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  • Jul
    26

    From Surge to Swoon

    Written by Mike Laws

    From surge to swoon

    Limp effort ensures series loss in KC

    Orioles 1, Kansas City 7

     

    Boooooo-ring!

     

    Seriously, about the only moment in Thursday night’s road-trip-concluding finale out in Kansas City where you might’ve perked up and paid any attention at all — for the most part, this game was about as exciting as a field trip to the box factory — came in the top of the fifth, when the Orioles finally managed to smack a line drive (or two) the opposing position players couldn’t reel in.

     

    Up till that point they’d had opportunities aplenty against Jeremy Guthrie, who you can add to the list of ex-O’s who now get their jollies torturing their former club. After tossing a one-two-three first, the right-hander found himself in trouble in the second following a leadoff walk of Adam Jones and one-out single surrendered to Matt Wieters, which advanced Jones to third. J.J. Hardy then ripped a frozen rope that appeared destined for left field, but which shortstop Alcides Escobar leapt up and to his right and snared on a backhand. Jones managed to return to third in time to avert an inning-ending 6-5 double play, but Guthrie got Henry Urrutia swinging on a 3-2 fastball to cap an extended at-bat, and the Birds went down without a run.

     

    Thing was, they were already trailing, by then — an unusual circumstance indeed, given the fact that we were talking about a Miguel Gonzalez start, here. But a typical Gonzalez outing this was not. The man they call the Ice-Cold Killer had recorded a quick pair of outs to begin his night of work, it’s true, before running into two-down trouble in the first: Billy Butler hooked a double down the line to right; Salvador Perez singled up the middle, scoring Butler and taking second on the relay home; David Lough flared one just over Brian Roberts’s head, plating Perez. 2-0. And, after the Orioles had proven unable to chip into the deficit, in that disappointing second turn at the dish, the Royals would add a run (via another double, a bunt single, and a sacrifice fly) in their half.

     

    And again, in the third, the visitors would run into some hard luck. Roberts started the inning off with a single into right. Nate McLouth flied out, but then Manny Machado tagged another Guthrie offering, shooting it toward the gap in right-center — just, unfortunately, not quite out of the reach of second baseman Chris Getz, fortuitously (for his team) swung around to double-play depth, who jumped and snagged it and flipped to first in time to record the twin-killing after all. Yeesh.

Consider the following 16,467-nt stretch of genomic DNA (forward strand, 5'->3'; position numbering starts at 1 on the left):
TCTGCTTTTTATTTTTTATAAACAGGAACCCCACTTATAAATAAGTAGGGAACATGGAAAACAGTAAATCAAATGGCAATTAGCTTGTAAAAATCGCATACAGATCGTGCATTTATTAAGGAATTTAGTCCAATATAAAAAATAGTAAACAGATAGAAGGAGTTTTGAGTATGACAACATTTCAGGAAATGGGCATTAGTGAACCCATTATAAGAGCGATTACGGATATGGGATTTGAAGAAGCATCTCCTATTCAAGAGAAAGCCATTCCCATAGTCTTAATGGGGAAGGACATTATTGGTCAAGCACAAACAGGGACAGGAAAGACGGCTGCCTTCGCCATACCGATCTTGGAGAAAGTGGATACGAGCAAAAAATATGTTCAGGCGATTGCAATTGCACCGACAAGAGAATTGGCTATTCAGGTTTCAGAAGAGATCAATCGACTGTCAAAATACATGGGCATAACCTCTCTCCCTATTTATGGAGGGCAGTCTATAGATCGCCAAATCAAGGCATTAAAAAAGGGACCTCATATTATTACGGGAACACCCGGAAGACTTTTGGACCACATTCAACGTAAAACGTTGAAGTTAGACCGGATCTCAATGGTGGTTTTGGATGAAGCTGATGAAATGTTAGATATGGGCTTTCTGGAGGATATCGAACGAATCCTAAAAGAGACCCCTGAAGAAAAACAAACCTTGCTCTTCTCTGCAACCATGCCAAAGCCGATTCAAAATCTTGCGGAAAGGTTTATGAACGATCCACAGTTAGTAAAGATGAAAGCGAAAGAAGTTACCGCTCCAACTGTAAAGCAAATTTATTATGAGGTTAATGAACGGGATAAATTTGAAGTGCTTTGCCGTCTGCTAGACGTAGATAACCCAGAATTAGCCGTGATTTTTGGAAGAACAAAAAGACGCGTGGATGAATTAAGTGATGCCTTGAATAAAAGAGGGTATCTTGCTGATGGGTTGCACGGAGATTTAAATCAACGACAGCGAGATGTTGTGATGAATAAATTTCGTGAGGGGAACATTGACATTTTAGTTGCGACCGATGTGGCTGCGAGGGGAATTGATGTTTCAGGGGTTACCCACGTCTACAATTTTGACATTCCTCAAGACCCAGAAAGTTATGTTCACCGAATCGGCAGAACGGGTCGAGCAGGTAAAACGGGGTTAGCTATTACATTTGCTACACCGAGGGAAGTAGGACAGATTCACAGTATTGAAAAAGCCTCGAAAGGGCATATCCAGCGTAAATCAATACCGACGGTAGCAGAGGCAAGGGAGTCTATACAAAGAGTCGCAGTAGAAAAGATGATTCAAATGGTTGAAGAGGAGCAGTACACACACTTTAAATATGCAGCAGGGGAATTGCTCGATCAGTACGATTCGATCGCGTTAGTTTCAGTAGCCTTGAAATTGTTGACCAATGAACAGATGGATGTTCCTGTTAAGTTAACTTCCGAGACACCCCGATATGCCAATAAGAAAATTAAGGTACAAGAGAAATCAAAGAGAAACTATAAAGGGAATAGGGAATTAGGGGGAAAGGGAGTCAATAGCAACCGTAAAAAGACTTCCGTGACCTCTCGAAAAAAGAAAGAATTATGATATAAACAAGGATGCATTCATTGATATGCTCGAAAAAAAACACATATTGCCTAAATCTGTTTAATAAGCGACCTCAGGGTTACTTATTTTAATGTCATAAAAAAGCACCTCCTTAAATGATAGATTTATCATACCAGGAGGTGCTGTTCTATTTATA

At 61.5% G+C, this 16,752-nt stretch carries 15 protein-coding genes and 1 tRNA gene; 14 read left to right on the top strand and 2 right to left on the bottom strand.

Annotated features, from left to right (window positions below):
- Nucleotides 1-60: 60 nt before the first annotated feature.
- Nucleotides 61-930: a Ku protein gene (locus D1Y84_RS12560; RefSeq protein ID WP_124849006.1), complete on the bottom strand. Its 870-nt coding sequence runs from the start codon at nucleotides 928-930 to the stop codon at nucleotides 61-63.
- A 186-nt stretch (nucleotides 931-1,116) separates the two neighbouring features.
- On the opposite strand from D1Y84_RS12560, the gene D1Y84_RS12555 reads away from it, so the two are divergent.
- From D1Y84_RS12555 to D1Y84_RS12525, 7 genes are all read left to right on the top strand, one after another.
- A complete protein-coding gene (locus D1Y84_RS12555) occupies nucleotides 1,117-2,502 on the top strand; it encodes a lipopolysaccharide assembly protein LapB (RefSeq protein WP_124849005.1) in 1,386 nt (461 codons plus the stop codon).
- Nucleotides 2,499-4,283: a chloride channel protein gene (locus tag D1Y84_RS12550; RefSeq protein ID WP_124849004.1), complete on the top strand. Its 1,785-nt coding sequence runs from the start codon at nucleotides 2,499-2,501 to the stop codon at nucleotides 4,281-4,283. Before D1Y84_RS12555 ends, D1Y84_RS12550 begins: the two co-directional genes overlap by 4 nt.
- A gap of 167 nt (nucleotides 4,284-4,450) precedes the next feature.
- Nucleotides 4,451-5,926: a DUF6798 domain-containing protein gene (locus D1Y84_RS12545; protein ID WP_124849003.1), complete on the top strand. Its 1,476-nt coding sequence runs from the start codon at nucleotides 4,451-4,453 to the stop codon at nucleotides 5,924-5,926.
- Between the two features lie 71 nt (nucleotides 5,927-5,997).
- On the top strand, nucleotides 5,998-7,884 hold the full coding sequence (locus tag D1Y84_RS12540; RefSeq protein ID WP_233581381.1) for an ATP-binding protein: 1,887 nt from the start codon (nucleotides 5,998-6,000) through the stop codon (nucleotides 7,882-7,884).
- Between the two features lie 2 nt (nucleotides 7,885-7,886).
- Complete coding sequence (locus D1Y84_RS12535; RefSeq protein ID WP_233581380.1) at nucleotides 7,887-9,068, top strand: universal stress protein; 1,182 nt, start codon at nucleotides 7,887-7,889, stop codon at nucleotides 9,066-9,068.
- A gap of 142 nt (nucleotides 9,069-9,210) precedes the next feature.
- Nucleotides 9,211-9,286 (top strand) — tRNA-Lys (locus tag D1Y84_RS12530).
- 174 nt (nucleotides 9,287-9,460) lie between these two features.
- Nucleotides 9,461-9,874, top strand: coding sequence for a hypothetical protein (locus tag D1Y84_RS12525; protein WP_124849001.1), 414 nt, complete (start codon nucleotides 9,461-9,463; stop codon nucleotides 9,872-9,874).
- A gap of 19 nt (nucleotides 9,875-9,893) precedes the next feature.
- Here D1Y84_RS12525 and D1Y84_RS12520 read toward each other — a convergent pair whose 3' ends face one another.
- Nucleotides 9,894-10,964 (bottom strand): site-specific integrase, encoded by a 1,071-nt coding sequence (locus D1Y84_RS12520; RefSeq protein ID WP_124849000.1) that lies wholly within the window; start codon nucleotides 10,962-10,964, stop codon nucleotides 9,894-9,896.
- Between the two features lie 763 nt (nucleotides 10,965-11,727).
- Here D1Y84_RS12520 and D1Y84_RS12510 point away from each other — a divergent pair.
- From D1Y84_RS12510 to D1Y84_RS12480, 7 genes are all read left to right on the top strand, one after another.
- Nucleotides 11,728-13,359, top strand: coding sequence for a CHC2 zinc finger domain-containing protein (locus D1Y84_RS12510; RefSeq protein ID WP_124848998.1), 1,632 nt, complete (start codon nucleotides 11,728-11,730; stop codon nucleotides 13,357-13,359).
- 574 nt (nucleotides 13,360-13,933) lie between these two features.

Which brings us, after a quiet third and fourth, back to that fifth frame, where at first it looked like nothing was gonna change: Wieters again singled, leading things off, but Hardy grounded into a 6-4-3 double play. But what’s this, now? Urrutia went down and golfed a 2-2 Guthrie offering on a topspin line out to right; Lough charged and dived, but couldn’t get there in time for yet another highlight-reel defensive play; and not only that, but the ball skipped on past and rolled all the way to the wall. Urrutia cruised into third standing. And when Roberts followed with a double into the gap in left-center, narrowly beating the relay, you had to think maybe the fortunes were turning …

     

    But no. Because here, finally, with the score now 3-1, Royals, was the moment of highest drama: First-ball hitting, as he is wont to do, McLouth slapped an outer-half Guthrie fastball the opposite way, into left, dying fast. Alex Gordon sprinted over, dived, and … made the catch? I guess you could say that. The umpires did. Gordon, who’d clearly trapped the ball, did a nice job displaying it for them, as well as getting quickly back to his feet and jogging toward the home-side dugout and accepting high-fives and such. A livid Buck Showalter came out to argue, but no sale there. What should’ve made it 3-2 and kept the rally alive instead went for a poorly called third out, and the Birds were forced to settle for just the one run.

     

    Of course, everything that transpired after that made it all moot anyway. Gordon, wouldn’t you know it, tripled in a run immediately, in the following half-inning. Eric Hosmer singled him in. Butler walked and Gonzalez managed to induce a double-play ball off the bat of Perez, but then Lough came through again, again delivering a two-out RBI single, this time to greet (rather rudely) Troy Patton. 6-1 …

     

    While meanwhile the bats did next to nothing against Guthrie, in his sixth and final inning of work, and could only threaten against reliever Aaron Crow, in the seventh, before retiring quietly there, too. In the eighth they’d manage a two-out single, but nothing else, against hard-throwing Kelvin Herrera; in the ninth Louis Coleman finished it out in order. And I guess I could tell you about how Francisco Rodriguez coughed up a long home run to Butler, in his Oriole debut, or how Brian Matusz looked fine in his inning of work … but I’m boring myself even trying to remember enough to describe it. Home tomorrow to the Sox. Here’s hoping for some better luck then.


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